What messages does a bank need to be putting out there to gain customers? Is it about being cool, about being trustworthy?

User experience is a key component of the broader customer experience, but banking is still about people’s money and trust is their key consideration. However, when you stand for something, that also makes people take note. Our pan-African ideology differentiates us our customers and society at large resonate with that. Of course, reflecting contemporary cultural trends are important, in order to be relevant, but the fact that we champion Africa and have the scale to back it up, means customers perceive us as more trustworthy.

You offer different services, from retail banking to private banking as well as corporate and investment banking… does the approach change in terms of marketing yourselves to them?

At the heart of it, the message is the same, the context is just different. We all want a slice of prosperity and a bank that can give you greater access to that is very valuable. Whether that is making banking more accessible for individuals, or giving SMEs new tools to speed up the growth of their businesses with, or whether it is to facilitate cross-border trade and the movement of capital across the continent for corporate and investment banking clients. The key is to enable people and as the truly Pan-African bank, we do just that.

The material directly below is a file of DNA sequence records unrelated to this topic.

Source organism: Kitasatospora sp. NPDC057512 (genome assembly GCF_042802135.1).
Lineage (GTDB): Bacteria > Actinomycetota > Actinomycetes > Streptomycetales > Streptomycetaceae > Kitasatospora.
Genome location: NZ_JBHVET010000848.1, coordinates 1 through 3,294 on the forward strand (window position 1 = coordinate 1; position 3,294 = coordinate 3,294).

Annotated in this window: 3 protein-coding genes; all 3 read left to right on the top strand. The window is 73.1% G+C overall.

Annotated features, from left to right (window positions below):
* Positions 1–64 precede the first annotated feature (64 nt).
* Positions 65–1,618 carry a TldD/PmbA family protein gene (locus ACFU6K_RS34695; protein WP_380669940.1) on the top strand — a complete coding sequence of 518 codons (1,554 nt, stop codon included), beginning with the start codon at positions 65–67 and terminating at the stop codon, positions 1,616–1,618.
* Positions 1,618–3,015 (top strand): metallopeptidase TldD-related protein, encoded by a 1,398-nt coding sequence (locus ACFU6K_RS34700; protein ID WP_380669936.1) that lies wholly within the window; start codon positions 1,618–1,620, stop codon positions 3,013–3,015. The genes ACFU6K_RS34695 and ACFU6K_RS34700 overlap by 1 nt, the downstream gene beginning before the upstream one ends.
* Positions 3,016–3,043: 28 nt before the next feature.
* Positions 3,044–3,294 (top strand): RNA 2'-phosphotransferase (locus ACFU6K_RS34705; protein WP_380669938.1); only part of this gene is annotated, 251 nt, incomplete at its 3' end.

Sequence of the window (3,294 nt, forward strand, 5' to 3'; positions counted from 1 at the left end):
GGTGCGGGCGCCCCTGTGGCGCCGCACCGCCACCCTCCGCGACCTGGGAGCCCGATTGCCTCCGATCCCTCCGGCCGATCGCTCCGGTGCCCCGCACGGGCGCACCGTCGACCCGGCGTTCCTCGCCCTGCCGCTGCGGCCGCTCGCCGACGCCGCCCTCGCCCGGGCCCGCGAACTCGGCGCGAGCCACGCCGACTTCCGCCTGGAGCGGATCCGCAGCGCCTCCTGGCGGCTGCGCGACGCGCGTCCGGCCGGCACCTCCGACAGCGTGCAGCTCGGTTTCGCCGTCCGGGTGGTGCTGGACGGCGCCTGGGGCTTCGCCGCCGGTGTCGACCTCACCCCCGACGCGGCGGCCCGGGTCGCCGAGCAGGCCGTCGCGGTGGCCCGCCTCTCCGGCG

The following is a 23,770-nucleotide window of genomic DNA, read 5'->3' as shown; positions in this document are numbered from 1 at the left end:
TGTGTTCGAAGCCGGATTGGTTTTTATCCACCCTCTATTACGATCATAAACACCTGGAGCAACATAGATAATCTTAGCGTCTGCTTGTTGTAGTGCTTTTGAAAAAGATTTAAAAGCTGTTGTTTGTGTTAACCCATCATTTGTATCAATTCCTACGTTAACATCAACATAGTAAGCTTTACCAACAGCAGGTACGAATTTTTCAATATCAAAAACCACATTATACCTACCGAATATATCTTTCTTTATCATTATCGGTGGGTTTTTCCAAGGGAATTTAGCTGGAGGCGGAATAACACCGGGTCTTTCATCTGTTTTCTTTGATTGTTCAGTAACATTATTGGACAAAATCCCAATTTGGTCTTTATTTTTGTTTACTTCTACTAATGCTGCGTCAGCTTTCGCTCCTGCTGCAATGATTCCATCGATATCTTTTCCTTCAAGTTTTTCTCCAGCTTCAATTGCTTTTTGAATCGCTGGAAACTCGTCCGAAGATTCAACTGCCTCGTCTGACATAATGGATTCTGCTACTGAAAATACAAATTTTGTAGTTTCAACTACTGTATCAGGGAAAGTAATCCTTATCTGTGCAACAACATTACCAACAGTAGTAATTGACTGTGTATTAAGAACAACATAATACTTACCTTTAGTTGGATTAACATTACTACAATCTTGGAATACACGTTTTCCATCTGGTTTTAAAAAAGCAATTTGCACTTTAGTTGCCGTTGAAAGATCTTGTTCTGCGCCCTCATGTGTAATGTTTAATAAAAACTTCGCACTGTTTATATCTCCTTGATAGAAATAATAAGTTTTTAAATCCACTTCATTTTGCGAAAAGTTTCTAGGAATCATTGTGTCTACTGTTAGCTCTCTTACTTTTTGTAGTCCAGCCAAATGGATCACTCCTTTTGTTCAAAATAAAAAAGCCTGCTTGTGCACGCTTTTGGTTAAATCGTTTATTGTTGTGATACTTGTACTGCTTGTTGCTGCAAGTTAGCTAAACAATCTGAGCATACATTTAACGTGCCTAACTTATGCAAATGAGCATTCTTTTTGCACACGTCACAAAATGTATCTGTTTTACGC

In conversation – Dangote’s Tony Chiejina

The Dangote Group once again emerged  as our most admired African brand. We spoke to Tony Chiejina, chief corporate communications officer, to understand what it took to build the group’s brand and establish it as one of Africa’s new corporate champions.

What is the group strategy when it comes to the Dangote brand? What have you wanted to put out there in terms of messaging and how have you grown the brand?

We fervently believe that only Africans can develop Africa. That gives us a stronger sense of relevance in all the countries where we have operations. We are touching lives by providing basic needs and empowering Africans more than ever before – creating jobs, reducing capital flight, supporting infrastructural projects and, above all, respecting the laws of the countries where we operate. All these are our credo and we do not compromise it. It is our way.